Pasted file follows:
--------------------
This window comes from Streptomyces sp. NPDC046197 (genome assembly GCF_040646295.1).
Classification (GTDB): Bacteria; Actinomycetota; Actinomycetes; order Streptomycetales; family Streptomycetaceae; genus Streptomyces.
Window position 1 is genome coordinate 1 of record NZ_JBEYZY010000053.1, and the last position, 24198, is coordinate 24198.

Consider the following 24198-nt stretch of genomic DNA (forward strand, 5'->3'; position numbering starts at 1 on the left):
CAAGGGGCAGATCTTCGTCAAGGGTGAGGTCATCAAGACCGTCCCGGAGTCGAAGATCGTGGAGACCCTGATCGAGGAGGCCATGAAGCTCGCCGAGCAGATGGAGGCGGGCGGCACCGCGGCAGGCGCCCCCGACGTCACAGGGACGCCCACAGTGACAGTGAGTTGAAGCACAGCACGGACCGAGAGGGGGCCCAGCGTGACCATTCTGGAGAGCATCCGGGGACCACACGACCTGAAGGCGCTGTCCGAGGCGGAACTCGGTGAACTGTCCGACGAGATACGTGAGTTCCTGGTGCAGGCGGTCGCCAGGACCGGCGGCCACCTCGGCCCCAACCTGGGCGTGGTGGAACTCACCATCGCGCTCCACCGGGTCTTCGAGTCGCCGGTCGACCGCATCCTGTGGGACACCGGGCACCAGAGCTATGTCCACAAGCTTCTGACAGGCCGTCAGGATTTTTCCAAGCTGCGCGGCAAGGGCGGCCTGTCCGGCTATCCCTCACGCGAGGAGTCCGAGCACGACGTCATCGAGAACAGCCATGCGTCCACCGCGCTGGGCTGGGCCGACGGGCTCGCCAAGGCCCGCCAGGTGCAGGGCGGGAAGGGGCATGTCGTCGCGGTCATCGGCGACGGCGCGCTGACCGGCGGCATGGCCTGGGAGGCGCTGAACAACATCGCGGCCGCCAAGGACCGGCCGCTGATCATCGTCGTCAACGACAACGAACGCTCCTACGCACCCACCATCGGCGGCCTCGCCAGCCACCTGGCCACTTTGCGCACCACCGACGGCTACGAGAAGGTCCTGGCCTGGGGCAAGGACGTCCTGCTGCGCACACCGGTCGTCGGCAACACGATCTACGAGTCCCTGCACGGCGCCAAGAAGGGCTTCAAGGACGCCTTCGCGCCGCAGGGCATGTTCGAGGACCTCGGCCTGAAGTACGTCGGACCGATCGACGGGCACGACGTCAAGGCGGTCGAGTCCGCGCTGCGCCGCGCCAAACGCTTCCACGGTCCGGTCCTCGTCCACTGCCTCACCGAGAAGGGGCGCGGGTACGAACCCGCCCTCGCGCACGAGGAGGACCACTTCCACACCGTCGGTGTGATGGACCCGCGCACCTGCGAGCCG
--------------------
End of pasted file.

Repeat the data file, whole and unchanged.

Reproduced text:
This window comes from Streptomyces sp. NPDC046197 (genome assembly GCF_040646295.1).
Classification (GTDB): Bacteria; Actinomycetota; Actinomycetes; order Streptomycetales; family Streptomycetaceae; genus Streptomyces.
Window position 1 is genome coordinate 1 of record NZ_JBEYZY010000053.1, and the last position, 24198, is coordinate 24198.

Consider the following 24198-nt stretch of genomic DNA (forward strand, 5'->3'; position numbering starts at 1 on the left):
CAAGGGGCAGATCTTCGTCAAGGGTGAGGTCATCAAGACCGTCCCGGAGTCGAAGATCGTGGAGACCCTGATCGAGGAGGCCATGAAGCTCGCCGAGCAGATGGAGGCGGGCGGCACCGCGGCAGGCGCCCCCGACGTCACAGGGACGCCCACAGTGACAGTGAGTTGAAGCACAGCACGGACCGAGAGGGGGCCCAGCGTGACCATTCTGGAGAGCATCCGGGGACCACACGACCTGAAGGCGCTGTCCGAGGCGGAACTCGGTGAACTGTCCGACGAGATACGTGAGTTCCTGGTGCAGGCGGTCGCCAGGACCGGCGGCCACCTCGGCCCCAACCTGGGCGTGGTGGAACTCACCATCGCGCTCCACCGGGTCTTCGAGTCGCCGGTCGACCGCATCCTGTGGGACACCGGGCACCAGAGCTATGTCCACAAGCTTCTGACAGGCCGTCAGGATTTTTCCAAGCTGCGCGGCAAGGGCGGCCTGTCCGGCTATCCCTCACGCGAGGAGTCCGAGCACGACGTCATCGAGAACAGCCATGCGTCCACCGCGCTGGGCTGGGCCGACGGGCTCGCCAAGGCCCGCCAGGTGCAGGGCGGGAAGGGGCATGTCGTCGCGGTCATCGGCGACGGCGCGCTGACCGGCGGCATGGCCTGGGAGGCGCTGAACAACATCGCGGCCGCCAAGGACCGGCCGCTGATCATCGTCGTCAACGACAACGAACGCTCCTACGCACCCACCATCGGCGGCCTCGCCAGCCACCTGGCCACTTTGCGCACCACCGACGGCTACGAGAAGGTCCTGGCCTGGGGCAAGGACGTCCTGCTGCGCACACCGGTCGTCGGCAACACGATCTACGAGTCCCTGCACGGCGCCAAGAAGGGCTTCAAGGACGCCTTCGCGCCGCAGGGCATGTTCGAGGACCTCGGCCTGAAGTACGTCGGACCGATCGACGGGCACGACGTCAAGGCGGTCGAGTCCGCGCTGCGCCGCGCCAAACGCTTCCACGGTCCGGTCCTCGTCCACTGCCTCACCGAGAAGGGGCGCGGGTACGAACCCGCCCTCGCGCACGAGGAGGACCACTTCCACACCGTCGGTGTGATGGACCCGCGCACCTGCGAGCCG